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March 23, 2023

The Ongoing Use and Abuse of Cost-Benefit Analysis in Financial Regulation

Better Markets released a report entitled “The Ongoing Use and Abuse of Cost-Benefit Analysis  in Financial Regulation”:

Why It Matters. Preserving the ability of regulators to adopt the rules we need to protect investors and prevent market crashes is essential, and that means shining a light on the use of cost-benefit analysis as a weapon to undermine those rules. Protecting consumers, investors, and financial stability through regulation inevitably entails some costs, which the financial industry must bear.  But we learned from the financial crash of 2008 that the alternative is far worse:  Non-regulation and de-regulation are failed approaches that ultimately impose enormous costs on all Americans, which dwarf regulatory compliance costs.  Nevertheless, the financial industry constantly fights to delay, weaken, and fend off new rules, even as its reckless and illegal conduct continues.  And one of its favorite weapons is cost-benefit analysis—the notion that every agency rule must be backed up by an exhaustive and quantitative cost-benefit analysis.

What We Said. In our report, we expose the misconceptions surrounding cost-benefit analysis in financial regulation.  While cost-benefit analysis may have an intuitive appeal, it is fraught with drawbacks. It is inaccurate and biased, placing too much weight on industry’s easily quantified costs and too little on the enormous but often harder to calculate benefits that regulation provides.  It is rarely the type of economic analysis that Congress actually instructed an agency to conduct.  And it drains away scarce agency resources, as teams of government economists struggle to precisely forecast and calculate the costs and benefits of rules, always with the threat of a court challenge looming ahead.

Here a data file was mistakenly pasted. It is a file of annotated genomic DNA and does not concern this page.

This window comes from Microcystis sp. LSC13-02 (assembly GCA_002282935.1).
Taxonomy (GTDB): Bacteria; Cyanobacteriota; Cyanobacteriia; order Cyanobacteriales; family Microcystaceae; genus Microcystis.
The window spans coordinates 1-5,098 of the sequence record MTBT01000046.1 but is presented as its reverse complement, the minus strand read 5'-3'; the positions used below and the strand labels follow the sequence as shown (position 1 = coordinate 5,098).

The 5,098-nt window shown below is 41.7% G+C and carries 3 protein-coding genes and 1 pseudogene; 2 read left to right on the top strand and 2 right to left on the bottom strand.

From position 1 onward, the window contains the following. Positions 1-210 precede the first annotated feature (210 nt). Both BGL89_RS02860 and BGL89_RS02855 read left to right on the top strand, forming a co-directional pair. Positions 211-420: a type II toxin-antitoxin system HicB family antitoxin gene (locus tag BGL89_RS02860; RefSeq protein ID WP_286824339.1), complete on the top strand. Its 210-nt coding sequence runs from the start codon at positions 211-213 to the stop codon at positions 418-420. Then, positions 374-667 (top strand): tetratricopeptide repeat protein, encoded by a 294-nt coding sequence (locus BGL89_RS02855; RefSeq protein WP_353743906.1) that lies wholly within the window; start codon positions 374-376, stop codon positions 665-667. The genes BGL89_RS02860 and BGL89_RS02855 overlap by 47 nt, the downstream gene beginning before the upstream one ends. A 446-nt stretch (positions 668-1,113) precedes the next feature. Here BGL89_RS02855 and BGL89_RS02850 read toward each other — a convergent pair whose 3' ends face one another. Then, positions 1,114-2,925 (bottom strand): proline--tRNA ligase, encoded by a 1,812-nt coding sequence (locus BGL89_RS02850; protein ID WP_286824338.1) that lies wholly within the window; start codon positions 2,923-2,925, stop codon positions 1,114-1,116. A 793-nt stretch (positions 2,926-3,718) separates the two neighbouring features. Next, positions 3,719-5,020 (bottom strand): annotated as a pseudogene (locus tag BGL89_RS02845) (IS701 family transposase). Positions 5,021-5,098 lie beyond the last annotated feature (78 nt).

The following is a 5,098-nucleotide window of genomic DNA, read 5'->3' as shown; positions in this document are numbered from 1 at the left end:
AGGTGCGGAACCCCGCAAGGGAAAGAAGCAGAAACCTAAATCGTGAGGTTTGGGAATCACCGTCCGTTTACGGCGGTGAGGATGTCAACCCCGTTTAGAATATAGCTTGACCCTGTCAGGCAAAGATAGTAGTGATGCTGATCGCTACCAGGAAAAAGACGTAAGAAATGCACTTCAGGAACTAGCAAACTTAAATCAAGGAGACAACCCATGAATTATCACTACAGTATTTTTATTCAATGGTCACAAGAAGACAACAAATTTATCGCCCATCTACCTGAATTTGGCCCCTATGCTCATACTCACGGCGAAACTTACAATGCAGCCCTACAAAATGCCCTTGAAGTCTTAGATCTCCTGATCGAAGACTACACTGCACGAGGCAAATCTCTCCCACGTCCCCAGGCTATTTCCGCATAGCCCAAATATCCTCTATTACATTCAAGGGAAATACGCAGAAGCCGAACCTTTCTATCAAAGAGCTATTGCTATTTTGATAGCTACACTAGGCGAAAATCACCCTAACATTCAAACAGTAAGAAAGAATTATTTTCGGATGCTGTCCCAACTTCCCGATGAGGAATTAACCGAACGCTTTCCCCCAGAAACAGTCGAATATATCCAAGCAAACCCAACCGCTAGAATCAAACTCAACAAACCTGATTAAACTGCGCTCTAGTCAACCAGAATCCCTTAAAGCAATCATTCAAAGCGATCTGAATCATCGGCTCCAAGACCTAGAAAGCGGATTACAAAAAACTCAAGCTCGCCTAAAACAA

Our report updates trends in the use of cost-benefit analysis as a weapon, primarily in the courts but also through bills and executive orders.  In addition, we highlight special concerns surrounding the use of cost-benefit analysis at the SEC and the Consumer Financial Protection Bureau.  We close by offering some general principles that should guide the use of cost-benefit analysis at all federal regulatory agencies, and in our appendix, we briefly canvass the academic literature on the subject.

Bottom Line. The drawbacks of quantitative cost-benefit analysis as applied to financial regulation outweigh any benefits it may offer—it fails its own test.


The Report is available here.



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